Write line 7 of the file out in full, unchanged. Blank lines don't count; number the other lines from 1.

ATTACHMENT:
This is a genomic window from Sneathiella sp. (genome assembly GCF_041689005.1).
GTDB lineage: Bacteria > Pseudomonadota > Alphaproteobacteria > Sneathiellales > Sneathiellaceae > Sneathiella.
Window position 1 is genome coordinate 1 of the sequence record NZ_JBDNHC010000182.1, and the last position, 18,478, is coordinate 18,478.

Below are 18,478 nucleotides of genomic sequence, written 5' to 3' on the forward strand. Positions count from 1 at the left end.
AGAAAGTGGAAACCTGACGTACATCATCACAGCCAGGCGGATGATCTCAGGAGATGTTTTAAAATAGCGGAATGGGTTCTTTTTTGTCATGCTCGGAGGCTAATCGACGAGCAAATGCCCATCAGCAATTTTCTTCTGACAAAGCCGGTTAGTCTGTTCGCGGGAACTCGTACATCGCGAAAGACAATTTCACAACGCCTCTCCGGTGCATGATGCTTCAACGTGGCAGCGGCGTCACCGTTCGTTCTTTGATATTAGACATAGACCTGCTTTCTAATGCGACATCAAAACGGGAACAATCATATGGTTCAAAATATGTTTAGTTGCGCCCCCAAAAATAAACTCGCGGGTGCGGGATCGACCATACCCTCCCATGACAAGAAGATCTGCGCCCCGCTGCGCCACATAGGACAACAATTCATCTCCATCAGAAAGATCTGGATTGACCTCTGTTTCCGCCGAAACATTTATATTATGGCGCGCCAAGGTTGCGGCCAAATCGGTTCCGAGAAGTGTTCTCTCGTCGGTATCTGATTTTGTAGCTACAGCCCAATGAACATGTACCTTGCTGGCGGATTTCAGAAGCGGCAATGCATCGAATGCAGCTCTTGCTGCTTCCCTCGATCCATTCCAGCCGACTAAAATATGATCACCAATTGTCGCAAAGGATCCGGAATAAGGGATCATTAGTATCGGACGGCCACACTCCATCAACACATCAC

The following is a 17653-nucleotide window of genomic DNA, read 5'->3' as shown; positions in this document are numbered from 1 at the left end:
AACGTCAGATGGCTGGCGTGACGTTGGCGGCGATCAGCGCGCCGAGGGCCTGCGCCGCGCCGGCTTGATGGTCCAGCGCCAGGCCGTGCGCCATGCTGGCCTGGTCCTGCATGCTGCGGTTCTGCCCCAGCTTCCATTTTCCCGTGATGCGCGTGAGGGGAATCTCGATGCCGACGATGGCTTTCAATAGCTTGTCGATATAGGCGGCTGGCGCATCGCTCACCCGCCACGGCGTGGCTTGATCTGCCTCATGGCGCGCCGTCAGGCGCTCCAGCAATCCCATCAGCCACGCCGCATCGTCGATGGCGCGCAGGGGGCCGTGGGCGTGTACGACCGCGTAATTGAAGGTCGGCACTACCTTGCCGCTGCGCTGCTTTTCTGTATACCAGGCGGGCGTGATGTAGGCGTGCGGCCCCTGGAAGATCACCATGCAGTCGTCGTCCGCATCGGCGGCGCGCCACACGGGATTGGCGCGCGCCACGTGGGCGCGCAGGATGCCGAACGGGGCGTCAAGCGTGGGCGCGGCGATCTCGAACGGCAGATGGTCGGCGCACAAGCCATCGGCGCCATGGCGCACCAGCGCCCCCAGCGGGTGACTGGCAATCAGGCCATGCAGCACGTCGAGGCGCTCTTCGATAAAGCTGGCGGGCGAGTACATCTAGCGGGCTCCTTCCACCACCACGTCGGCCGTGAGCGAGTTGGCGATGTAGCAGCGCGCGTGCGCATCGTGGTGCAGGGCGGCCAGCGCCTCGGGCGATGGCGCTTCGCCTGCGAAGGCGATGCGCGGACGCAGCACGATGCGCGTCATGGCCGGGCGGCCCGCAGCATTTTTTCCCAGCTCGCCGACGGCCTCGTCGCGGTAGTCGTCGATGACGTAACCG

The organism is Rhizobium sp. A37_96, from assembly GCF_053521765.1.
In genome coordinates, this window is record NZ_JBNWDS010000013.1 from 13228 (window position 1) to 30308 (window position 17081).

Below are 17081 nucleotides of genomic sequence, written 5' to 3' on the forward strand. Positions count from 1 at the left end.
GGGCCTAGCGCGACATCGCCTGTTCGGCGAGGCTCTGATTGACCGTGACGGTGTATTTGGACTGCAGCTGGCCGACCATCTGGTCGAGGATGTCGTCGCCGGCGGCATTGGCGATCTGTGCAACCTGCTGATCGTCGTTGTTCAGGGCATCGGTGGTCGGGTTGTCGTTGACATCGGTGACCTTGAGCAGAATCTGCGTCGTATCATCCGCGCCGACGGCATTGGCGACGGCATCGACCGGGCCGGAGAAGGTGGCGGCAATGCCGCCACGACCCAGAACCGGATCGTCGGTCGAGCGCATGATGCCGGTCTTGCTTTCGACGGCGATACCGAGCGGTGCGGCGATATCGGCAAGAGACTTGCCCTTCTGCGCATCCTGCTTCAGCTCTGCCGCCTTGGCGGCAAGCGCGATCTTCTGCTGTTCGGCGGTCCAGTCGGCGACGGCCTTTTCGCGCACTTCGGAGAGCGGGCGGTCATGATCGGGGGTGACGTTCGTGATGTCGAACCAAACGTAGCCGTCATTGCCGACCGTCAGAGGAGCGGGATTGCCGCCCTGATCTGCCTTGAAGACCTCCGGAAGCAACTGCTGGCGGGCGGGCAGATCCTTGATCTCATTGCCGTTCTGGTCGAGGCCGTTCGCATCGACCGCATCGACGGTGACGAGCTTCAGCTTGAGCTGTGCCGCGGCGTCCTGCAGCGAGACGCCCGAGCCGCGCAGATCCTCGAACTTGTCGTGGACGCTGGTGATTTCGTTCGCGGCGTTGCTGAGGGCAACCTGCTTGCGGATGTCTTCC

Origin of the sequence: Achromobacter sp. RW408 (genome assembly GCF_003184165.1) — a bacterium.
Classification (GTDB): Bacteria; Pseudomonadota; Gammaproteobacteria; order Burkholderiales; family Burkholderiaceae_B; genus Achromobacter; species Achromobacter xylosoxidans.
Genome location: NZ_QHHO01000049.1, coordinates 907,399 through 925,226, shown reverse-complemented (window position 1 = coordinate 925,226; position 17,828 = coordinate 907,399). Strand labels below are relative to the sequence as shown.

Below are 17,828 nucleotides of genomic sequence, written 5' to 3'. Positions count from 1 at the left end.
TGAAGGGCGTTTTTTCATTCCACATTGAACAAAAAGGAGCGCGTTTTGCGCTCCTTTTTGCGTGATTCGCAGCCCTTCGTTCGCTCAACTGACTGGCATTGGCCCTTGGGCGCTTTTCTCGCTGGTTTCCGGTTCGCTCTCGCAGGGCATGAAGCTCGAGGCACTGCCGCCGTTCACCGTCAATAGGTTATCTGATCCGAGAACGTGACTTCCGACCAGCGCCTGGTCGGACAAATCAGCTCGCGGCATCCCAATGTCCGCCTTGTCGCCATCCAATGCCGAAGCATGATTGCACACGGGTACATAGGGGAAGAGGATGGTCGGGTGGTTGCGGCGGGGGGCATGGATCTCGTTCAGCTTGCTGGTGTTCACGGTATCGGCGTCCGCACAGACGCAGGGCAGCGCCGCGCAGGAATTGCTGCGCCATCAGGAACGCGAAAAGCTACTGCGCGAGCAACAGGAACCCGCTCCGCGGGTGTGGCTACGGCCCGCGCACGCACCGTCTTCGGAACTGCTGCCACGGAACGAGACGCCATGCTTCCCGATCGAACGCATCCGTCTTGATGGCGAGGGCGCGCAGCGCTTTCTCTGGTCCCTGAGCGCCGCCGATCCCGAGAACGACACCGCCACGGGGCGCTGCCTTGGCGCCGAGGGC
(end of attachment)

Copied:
AACGTCAGATGGCTGGCGTGACGTTGGCGGCGATCAGCGCGCCGAGGGCCTGCGCCGCGCCGGCTTGATGGTCCAGCGCCAGGCCGTGCGCCATGCTGGCCTGGTCCTGCATGCTGCGGTTCTGCCCCAGCTTCCATTTTCCCGTGATGCGCGTGAGGGGAATCTCGATGCCGACGATGGCTTTCAATAGCTTGTCGATATAGGCGGCTGGCGCATCGCTCACCCGCCACGGCGTGGCTTGATCTGCCTCATGGCGCGCCGTCAGGCGCTCCAGCAATCCCATCAGCCACGCCGCATCGTCGATGGCGCGCAGGGGGCCGTGGGCGTGTACGACCGCGTAATTGAAGGTCGGCACTACCTTGCCGCTGCGCTGCTTTTCTGTATACCAGGCGGGCGTGATGTAGGCGTGCGGCCCCTGGAAGATCACCATGCAGTCGTCGTCCGCATCGGCGGCGCGCCACACGGGATTGGCGCGCGCCACGTGGGCGCGCAGGATGCCGAACGGGGCGTCAAGCGTGGGCGCGGCGATCTCGAACGGCAGATGGTCGGCGCACAAGCCATCGGCGCCATGGCGCACCAGCGCCCCCAGCGGGTGACTGGCAATCAGGCCATGCAGCACGTCGAGGCGCTCTTCGATAAAGCTGGCGGGCGAGTACATCTAGCGGGCTCCTTCCACCACCACGTCGGCCGTGAGCGAGTTGGCGATGTAGCAGCGCGCGTGCGCATCGTGGTGCAGGGCGGCCAGCGCCTCGGGCGATGGCGCTTCGCCTGCGAAGGCGATGCGCGGACGCAGCACGATGCGCGTCATGGCCGGGCGGCCCGCAGCATTTTTTCCCAGCTCGCCGACGGCCTCGTCGCGGTAGTCGTCGATGACGTAACCG